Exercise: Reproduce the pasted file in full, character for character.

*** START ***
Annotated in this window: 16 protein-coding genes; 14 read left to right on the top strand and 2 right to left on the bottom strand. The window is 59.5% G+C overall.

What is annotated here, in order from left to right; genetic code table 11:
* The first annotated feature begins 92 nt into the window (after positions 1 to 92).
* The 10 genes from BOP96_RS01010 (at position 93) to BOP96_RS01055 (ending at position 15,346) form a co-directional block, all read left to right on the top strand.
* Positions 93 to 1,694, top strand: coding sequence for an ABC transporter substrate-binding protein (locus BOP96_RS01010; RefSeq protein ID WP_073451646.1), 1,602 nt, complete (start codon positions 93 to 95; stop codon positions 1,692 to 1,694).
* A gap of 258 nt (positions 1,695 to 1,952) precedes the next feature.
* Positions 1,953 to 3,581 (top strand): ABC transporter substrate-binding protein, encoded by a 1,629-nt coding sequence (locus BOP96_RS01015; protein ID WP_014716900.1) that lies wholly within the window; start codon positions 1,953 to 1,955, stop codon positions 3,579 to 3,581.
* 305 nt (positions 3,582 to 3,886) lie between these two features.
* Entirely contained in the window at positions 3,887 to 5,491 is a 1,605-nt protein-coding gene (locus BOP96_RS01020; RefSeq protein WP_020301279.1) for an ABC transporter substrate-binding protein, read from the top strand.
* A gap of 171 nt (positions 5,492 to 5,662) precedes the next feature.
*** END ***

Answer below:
Annotated in this window: 16 protein-coding genes; 14 read left to right on the top strand and 2 right to left on the bottom strand. The window is 59.5% G+C overall.

What is annotated here, in order from left to right; genetic code table 11:
* The first annotated feature begins 92 nt into the window (after positions 1 to 92).
* The 10 genes from BOP96_RS01010 (at position 93) to BOP96_RS01055 (ending at position 15,346) form a co-directional block, all read left to right on the top strand.
* Positions 93 to 1,694, top strand: coding sequence for an ABC transporter substrate-binding protein (locus BOP96_RS01010; RefSeq protein ID WP_073451646.1), 1,602 nt, complete (start codon positions 93 to 95; stop codon positions 1,692 to 1,694).
* A gap of 258 nt (positions 1,695 to 1,952) precedes the next feature.
* Positions 1,953 to 3,581 (top strand): ABC transporter substrate-binding protein, encoded by a 1,629-nt coding sequence (locus BOP96_RS01015; protein ID WP_014716900.1) that lies wholly within the window; start codon positions 1,953 to 1,955, stop codon positions 3,579 to 3,581.
* 305 nt (positions 3,582 to 3,886) lie between these two features.
* Entirely contained in the window at positions 3,887 to 5,491 is a 1,605-nt protein-coding gene (locus BOP96_RS01020; RefSeq protein WP_020301279.1) for an ABC transporter substrate-binding protein, read from the top strand.
* A gap of 171 nt (positions 5,492 to 5,662) precedes the next feature.